The number of earthquakes declined in Oklahoma for the fifth consecutive year in 2019, as we continued to support scientific research and work with stakeholders to mitigate seismic activity related to oil and natural gas activities.


As a good neighbor and responsible member of our industry, Devon has been active in collaborative efforts to address seismicity associated with oil and natural gas activities in Oklahoma. We’ve supported scientific research, contributed data from our drilling and production activities to academic studies and adhered to directives from state regulators. During this time, earthquakes in the state declined steadily.

Devon is an original member of the Stanford Center for Induced and Triggered Seismicity, formed in 2013 to address the risks posed by earthquakes potentially related to industry operations. In April 2020, Stanford researchers released a new seismicity-management strategy based on the current understanding of induced earthquakes. The approach could allow regulators to design traffic-light protocols for oil and natural gas activities in a risk-informed manner. It also promotes transparent communication of risk to all stakeholders.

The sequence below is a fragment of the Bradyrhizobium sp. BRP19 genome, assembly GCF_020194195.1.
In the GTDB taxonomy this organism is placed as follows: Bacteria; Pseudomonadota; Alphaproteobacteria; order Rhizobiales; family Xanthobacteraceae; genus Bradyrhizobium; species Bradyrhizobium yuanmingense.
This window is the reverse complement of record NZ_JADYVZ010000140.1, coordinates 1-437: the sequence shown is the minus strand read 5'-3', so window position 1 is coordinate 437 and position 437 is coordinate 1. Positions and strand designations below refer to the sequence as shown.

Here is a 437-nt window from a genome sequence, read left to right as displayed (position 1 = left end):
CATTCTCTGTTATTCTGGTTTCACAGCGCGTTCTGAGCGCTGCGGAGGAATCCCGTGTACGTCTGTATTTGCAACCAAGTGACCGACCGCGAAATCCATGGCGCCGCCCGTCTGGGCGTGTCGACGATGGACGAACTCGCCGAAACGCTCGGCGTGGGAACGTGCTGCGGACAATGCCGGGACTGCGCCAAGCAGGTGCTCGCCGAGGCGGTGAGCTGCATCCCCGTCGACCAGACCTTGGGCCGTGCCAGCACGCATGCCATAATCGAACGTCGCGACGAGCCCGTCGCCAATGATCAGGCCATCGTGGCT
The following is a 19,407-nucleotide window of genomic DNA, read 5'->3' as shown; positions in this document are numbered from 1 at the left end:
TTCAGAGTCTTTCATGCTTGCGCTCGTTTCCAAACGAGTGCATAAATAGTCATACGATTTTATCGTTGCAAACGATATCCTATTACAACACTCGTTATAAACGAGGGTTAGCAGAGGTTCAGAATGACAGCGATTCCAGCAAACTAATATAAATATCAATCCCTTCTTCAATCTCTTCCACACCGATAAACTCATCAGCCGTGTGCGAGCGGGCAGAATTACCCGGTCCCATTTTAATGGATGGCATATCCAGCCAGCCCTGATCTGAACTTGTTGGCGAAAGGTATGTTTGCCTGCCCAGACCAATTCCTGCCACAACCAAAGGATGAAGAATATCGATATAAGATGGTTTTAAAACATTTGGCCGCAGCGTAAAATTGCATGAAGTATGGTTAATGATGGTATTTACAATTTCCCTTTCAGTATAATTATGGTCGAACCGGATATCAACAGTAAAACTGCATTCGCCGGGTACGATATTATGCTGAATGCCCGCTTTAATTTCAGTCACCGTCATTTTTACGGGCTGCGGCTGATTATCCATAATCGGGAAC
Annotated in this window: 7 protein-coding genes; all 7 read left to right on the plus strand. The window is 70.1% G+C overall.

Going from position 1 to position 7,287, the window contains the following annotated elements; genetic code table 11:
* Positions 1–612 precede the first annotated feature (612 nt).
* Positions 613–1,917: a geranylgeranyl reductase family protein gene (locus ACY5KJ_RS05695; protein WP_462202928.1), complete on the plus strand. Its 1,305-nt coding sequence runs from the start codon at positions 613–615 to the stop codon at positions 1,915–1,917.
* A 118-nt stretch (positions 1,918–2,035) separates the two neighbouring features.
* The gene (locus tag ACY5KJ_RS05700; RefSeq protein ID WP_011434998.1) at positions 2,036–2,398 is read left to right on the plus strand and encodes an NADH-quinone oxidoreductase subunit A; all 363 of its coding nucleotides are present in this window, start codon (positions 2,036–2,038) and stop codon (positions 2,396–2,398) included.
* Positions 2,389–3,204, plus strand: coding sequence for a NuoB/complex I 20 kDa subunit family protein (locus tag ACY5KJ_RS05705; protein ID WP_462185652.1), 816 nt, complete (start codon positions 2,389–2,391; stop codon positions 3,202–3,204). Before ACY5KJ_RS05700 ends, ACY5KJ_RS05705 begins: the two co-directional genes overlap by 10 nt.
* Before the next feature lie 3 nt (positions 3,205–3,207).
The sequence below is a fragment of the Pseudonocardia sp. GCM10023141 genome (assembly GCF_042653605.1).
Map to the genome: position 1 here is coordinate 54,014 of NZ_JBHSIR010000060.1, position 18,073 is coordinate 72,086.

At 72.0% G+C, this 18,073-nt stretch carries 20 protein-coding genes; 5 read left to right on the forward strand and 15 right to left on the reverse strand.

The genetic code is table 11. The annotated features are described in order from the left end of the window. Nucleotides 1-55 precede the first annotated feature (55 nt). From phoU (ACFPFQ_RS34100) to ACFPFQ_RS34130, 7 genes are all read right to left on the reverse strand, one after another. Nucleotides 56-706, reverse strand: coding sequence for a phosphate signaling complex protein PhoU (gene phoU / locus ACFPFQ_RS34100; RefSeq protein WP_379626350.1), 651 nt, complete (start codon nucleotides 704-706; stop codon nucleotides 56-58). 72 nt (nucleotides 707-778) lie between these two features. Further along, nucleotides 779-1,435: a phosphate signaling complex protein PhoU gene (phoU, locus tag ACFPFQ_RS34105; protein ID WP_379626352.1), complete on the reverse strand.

To advance work by state geologists to map previously undocumented faults, we contributed information to the Oklahoma Geological Survey from three-dimensional imaging derived through oil and natural gas exploration activities.

Devon also follows the Oklahoma Corporation Commission’s protocols, issued in 2018, to reduce the chances of earthquakes resulting from well completion activities. In the infrequent instances when the protocol was initiated, we complied by taking actions such as pausing our well completion operations.

Devon continues to partner with industry, academic researchers and government agencies to respond to public concerns and find ways to minimize seismic activity. We’re supporting research and monitoring progress toward a better understanding of the causes of seismic activity, including wastewater disposal wells in specific formations as a potential cause, as well as mitigation steps.